Unformatted text preview: s them for their hard work.
His students learn that if they want praise in the future, they need to try
Symbolic representation provides an important foundation for one of the
important assumptions that social cognitive theorists make about learning.
Bandura and the social cognitivists distinguish between learning and performance.
As we noted earlier, learning is the acquisition of mental models that guide
behavior. Performance, on the other hand, is what we actually do in a given
situation (Mischel & Mischel, 1994). One important implication of the distinction
between learning and performance is that we can acquire mental models without
actually having to engage in overt behaviors. For example, we may learn how to
divide fractions by watching someone demonstrate how to divide fractions. A 6 second important implication of the distinction between learning and performance
is that students’ performances may not reveal what they have learned. People may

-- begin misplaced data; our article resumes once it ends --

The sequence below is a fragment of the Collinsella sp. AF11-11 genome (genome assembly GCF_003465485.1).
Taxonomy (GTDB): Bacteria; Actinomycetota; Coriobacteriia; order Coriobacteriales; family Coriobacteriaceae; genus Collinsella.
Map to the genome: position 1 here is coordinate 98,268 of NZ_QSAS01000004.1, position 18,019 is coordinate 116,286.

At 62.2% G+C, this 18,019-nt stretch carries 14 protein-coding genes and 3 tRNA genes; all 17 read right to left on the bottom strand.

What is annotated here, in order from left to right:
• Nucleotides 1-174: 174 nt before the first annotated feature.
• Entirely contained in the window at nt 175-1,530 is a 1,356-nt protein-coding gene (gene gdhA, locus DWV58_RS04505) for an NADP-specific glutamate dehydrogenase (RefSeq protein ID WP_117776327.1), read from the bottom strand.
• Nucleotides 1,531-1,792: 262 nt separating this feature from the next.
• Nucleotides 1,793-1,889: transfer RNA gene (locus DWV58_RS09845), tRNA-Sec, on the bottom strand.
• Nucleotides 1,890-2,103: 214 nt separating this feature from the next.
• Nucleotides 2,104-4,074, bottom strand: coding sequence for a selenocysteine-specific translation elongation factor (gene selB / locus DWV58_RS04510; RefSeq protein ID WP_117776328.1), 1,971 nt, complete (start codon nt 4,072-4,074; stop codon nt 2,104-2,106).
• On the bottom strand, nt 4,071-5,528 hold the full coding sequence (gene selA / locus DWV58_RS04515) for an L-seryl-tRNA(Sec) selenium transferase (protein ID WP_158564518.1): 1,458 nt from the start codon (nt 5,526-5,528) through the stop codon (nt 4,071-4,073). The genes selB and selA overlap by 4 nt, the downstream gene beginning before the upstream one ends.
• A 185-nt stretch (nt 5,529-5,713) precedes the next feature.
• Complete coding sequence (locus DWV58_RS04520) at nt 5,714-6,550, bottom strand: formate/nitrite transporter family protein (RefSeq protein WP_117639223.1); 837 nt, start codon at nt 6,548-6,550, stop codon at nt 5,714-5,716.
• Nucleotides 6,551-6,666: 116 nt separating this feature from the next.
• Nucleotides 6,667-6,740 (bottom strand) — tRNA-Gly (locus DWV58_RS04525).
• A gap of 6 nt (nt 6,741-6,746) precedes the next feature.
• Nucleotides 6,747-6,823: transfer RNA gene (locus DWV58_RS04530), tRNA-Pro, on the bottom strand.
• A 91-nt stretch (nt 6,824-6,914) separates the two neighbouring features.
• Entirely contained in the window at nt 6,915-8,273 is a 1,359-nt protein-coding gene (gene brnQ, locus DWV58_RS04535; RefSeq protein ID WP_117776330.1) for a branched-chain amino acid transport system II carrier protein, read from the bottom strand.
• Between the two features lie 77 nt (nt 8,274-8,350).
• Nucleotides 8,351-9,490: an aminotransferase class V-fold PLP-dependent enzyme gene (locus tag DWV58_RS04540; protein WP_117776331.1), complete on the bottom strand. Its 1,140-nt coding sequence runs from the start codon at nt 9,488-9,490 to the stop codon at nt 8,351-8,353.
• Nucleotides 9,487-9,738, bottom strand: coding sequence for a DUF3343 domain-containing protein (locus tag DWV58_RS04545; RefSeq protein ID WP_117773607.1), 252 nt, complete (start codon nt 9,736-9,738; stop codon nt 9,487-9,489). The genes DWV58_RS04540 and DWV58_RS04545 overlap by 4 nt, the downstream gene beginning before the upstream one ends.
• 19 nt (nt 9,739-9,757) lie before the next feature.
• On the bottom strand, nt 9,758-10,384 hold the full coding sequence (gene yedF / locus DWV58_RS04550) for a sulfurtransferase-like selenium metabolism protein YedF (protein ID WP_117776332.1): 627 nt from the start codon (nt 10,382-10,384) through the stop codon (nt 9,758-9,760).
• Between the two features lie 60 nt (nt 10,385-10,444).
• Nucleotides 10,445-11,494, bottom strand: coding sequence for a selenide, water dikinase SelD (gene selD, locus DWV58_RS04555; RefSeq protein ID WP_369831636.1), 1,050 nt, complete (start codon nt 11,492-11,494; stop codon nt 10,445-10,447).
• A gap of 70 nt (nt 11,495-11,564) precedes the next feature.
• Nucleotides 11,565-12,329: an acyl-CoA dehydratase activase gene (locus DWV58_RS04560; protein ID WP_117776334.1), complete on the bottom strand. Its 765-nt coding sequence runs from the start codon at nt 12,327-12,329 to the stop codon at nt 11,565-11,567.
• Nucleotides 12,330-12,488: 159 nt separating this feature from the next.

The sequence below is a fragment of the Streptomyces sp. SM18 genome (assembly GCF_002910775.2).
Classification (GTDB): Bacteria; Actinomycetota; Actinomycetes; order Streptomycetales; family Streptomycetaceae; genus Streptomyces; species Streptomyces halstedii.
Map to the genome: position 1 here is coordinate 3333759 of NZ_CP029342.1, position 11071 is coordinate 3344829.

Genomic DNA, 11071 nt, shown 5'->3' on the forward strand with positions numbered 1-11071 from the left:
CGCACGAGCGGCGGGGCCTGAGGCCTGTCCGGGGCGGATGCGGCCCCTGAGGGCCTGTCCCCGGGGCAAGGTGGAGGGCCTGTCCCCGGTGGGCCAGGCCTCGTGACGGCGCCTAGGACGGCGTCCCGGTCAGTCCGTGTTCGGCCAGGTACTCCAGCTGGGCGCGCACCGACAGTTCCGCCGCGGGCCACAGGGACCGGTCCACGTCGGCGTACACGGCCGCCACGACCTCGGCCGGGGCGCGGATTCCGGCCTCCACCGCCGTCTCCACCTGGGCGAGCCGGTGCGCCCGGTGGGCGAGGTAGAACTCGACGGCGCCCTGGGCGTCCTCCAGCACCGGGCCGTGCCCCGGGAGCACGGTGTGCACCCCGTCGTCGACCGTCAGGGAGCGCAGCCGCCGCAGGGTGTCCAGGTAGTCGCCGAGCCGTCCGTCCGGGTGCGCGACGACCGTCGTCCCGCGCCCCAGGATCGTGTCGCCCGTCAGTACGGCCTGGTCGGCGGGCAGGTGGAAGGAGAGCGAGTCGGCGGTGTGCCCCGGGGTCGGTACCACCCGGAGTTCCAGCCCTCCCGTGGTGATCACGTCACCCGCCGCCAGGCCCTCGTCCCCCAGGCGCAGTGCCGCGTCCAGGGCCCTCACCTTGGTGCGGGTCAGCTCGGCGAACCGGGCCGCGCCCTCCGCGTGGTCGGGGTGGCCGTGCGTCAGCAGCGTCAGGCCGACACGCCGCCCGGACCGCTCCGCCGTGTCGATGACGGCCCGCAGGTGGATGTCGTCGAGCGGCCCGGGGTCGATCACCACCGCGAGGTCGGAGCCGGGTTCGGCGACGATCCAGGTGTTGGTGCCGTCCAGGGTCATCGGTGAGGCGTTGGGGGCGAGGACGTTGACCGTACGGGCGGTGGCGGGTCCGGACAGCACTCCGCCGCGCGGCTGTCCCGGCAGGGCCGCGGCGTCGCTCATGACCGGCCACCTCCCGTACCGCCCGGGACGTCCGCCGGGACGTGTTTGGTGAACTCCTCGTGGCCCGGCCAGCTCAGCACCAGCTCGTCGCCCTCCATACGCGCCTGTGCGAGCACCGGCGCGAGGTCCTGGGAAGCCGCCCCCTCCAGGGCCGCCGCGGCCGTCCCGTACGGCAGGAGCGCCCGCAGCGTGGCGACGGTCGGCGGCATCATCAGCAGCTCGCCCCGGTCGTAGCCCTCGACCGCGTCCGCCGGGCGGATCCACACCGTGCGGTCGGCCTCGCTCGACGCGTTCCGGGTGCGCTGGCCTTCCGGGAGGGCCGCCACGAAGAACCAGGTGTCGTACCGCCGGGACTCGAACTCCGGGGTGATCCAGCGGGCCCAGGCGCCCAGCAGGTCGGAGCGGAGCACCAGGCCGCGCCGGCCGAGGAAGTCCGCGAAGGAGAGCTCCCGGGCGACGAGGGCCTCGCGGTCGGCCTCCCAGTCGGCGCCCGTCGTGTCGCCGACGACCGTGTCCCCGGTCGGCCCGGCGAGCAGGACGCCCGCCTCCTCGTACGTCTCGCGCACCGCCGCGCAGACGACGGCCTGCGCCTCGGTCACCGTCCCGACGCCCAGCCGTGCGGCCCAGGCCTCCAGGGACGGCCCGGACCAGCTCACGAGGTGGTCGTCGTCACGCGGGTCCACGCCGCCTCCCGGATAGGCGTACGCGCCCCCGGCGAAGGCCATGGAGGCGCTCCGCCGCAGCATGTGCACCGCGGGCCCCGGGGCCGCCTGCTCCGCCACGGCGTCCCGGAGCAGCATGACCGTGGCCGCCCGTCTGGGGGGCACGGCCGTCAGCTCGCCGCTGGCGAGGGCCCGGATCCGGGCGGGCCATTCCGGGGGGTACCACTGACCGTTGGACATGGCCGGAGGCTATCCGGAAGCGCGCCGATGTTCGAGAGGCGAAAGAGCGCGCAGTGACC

self-censure their behavior if it violates moral principles or if the behavior is
socially unacceptable (Bahn, 2001). For example, it’s not always socially
desirable to be the student who answers teachers’ questions. Peers may call these
students “brown-nosers” or “school boys/girls” or “teachers’ pets.” Given these
potential aversive consequences, some students may not show what they know.
In general, therefore, performance can be an imperfect indicator of
learning. When students do not do something, you need to be cautious in
assuming that they cannot do something. There can be many personal and social
reasons why people do not show what they know.
The capability to learn vicariously. Bandura (1977) acknowledges that
people can and often do learn through their own experiences, and he refers to this
type of learning as enactive learning. However, Bandura also believes that
acquiring complicated cognitive and social understandings through direct
experience would be highly inefficient. As an alternative, Bandura proposes
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